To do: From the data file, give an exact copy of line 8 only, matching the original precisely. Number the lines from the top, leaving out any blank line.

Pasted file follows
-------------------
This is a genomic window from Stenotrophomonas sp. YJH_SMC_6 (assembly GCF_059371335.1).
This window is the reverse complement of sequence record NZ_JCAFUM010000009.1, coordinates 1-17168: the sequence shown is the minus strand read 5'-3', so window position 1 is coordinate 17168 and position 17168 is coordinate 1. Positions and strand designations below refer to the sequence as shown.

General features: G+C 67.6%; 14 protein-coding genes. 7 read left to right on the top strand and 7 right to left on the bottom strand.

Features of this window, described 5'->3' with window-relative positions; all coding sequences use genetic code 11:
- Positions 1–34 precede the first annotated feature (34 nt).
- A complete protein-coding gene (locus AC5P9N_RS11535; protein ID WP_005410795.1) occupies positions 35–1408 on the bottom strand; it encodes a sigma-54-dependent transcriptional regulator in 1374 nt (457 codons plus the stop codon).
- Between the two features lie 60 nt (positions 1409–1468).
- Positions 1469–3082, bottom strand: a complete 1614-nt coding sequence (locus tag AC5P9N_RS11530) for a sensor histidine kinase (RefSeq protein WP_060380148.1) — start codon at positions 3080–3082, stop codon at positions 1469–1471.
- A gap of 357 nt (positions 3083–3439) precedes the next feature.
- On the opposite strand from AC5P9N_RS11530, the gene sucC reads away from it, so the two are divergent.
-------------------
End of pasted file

- Positions 1469–3082, bottom strand: a complete 1614-nt coding sequence (locus tag AC5P9N_RS11530) for a sensor histidine kinase (RefSeq protein WP_060380148.1) — start codon at positions 3080–3082, stop codon at positions 1469–1471.